04:35 So when Enrique was choking. Right? When they had that little traumatic event in the restaurant, where was the food stuck? Well, if he couldn't breathe, it was likely stuck in his esophagus and was making it difficult for him to get air in.

    04:50 Okay. So, now, you've go the pathway. This is everything that we're looking at.

    04:54 We gave you a quick review, you're welcome, because we know that everyone needs a review when you're learning things, particularly, as much as you are learning in nursing school.

    05:05 Now, we're going to go down and look at the rest of the GI Track.

    05:09 So as you saw the esophagus went right on down, and there is his stomach.

    05:14 Now, food's going to go from the stomach, right? Into the duodenum, the small intestine, then the large intestines, and out through the colon and the rectum, and the anus. Okay? So that's how the food is going to move through.

    05:30 So you see, now, we have those labels up there for you. You see the stomach.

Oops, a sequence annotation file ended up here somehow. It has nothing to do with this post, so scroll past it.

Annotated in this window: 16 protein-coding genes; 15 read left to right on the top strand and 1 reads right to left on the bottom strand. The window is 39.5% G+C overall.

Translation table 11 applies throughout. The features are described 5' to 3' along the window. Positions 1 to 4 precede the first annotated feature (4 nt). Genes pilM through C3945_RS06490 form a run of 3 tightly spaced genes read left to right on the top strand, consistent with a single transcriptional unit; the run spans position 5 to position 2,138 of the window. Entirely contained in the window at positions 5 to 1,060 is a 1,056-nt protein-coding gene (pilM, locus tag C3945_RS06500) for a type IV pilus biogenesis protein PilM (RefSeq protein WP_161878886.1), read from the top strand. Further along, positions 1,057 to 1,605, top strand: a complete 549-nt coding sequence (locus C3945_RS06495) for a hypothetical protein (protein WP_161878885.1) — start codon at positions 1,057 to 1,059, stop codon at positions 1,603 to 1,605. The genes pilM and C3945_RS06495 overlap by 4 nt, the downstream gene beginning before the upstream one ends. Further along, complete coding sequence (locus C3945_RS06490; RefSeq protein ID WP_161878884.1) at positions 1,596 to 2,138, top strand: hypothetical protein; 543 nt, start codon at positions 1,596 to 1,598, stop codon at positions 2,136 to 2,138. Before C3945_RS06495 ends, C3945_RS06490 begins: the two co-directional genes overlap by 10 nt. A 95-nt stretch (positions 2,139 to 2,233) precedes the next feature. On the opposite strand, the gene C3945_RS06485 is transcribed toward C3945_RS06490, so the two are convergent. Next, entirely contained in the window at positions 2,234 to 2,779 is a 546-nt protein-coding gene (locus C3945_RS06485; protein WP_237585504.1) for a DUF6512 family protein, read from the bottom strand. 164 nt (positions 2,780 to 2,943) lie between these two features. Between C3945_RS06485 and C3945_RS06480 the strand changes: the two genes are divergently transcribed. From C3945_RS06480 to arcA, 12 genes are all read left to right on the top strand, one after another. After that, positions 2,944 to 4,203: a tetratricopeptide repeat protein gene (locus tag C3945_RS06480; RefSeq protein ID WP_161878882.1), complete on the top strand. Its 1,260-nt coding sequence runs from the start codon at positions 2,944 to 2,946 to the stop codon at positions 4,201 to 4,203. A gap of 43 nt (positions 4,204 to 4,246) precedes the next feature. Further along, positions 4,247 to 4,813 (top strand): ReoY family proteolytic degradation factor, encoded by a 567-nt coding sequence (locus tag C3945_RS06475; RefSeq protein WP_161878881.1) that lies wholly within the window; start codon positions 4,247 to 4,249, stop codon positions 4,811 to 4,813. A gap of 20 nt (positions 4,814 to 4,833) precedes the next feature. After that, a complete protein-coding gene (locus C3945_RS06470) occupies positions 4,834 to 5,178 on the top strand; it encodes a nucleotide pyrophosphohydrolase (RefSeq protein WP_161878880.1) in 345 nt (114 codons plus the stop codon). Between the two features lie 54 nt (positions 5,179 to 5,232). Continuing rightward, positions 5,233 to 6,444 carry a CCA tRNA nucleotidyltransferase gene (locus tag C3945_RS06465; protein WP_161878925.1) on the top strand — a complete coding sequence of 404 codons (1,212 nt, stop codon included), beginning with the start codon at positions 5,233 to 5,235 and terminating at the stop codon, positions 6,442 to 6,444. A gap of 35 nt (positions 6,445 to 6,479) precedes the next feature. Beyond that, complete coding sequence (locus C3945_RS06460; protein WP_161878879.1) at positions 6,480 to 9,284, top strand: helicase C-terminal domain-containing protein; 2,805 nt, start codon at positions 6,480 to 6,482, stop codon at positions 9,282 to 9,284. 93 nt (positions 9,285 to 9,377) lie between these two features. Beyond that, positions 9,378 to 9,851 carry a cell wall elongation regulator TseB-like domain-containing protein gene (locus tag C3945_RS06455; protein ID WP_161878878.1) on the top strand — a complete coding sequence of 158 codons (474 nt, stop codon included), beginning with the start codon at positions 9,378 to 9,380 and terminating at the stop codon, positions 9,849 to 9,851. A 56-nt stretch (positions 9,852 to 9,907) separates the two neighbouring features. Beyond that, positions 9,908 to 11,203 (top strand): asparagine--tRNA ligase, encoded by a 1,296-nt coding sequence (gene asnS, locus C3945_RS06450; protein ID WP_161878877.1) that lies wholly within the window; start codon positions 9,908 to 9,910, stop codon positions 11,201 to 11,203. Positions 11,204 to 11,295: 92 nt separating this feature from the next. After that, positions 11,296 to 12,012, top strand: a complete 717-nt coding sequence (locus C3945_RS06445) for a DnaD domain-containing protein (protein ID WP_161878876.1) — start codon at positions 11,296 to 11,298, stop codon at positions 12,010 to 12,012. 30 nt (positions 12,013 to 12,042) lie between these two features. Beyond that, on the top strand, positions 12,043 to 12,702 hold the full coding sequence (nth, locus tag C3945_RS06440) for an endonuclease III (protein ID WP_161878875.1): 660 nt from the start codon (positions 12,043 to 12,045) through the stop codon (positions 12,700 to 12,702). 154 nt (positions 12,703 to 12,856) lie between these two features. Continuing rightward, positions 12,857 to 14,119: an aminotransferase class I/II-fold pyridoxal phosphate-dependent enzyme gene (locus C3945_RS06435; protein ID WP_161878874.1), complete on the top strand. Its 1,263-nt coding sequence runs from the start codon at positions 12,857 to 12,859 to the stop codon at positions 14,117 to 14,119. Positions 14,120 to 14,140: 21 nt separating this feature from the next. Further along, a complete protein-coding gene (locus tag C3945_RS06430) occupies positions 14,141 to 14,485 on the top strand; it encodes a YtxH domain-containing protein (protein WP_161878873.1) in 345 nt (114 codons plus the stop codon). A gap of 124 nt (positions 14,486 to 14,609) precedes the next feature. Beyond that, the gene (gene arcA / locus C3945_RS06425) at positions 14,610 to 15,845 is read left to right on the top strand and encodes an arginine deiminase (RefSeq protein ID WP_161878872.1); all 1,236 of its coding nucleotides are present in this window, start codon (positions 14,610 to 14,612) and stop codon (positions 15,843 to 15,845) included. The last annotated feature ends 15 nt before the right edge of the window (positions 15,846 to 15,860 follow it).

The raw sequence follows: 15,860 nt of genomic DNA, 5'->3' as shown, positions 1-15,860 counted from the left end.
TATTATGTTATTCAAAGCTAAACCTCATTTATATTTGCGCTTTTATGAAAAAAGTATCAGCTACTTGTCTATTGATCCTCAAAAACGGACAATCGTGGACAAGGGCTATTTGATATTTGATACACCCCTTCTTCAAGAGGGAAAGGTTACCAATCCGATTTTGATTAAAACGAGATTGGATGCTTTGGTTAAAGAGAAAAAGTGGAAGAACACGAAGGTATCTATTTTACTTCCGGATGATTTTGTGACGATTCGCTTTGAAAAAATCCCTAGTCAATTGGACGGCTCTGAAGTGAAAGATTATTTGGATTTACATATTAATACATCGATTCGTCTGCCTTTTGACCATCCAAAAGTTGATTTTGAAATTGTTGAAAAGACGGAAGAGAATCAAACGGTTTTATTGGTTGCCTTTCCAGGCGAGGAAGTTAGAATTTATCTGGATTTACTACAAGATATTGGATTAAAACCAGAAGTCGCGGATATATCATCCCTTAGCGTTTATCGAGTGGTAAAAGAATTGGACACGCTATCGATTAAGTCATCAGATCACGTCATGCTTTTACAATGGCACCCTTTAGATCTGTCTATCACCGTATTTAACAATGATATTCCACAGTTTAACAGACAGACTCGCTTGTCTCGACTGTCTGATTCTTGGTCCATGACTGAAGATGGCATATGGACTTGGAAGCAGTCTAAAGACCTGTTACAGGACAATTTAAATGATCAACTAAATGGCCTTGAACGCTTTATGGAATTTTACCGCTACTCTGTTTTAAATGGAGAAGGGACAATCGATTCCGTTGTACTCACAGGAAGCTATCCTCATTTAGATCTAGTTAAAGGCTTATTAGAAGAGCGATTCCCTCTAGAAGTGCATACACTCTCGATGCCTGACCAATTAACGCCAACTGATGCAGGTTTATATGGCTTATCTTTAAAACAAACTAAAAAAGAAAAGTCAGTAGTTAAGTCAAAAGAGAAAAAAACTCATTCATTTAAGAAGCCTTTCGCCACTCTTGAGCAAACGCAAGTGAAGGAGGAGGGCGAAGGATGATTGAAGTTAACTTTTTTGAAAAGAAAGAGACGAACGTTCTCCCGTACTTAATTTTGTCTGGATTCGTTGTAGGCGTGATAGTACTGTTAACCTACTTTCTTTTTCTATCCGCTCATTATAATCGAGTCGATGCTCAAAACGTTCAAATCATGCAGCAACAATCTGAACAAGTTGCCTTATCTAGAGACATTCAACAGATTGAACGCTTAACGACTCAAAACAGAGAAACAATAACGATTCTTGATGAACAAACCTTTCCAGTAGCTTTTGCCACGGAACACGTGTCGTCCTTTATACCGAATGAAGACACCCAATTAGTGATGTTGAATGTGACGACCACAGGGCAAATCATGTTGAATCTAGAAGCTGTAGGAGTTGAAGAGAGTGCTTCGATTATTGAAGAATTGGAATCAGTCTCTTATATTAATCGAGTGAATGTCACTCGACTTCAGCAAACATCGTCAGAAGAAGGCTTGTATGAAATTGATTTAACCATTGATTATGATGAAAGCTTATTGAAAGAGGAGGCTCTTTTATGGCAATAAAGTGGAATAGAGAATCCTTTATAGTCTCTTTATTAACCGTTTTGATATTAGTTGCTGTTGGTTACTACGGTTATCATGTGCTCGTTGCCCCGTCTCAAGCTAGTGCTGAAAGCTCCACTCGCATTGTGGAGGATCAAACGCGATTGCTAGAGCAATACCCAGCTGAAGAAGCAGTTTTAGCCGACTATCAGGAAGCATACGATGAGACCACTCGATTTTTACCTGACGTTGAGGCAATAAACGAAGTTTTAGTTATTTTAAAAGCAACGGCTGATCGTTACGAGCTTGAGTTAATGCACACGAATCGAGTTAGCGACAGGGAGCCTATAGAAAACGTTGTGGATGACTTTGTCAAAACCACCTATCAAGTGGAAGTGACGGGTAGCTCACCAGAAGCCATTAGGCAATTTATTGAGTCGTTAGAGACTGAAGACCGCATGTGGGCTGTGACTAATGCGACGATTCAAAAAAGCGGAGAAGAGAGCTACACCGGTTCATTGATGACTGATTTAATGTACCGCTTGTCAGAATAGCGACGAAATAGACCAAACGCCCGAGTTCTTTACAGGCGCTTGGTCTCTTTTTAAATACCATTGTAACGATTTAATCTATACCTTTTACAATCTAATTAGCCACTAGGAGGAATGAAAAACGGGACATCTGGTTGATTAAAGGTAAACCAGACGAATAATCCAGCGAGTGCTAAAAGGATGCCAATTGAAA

05:36 And then you see the duodenum.

    05:38 And then we have the small intestine, the large intestine, and the anus. Okay.

    05:42 That's the travel of food from your mouth to your exit valve, right? That's where it goes. But there's a couple other things we want you to keep in mind.

    05:52 Now, what are some structures that we haven't identified yet? I want to leave them blank for you and see if you can fill those in.

    06:08 Okay. How many did you get? Did you find the liver? Yeah. We've got a great picture there. Now, what's tucked underneath the liver? It's your pancreas. Excellent. Remember, they're all connected in that hepatobiliary system.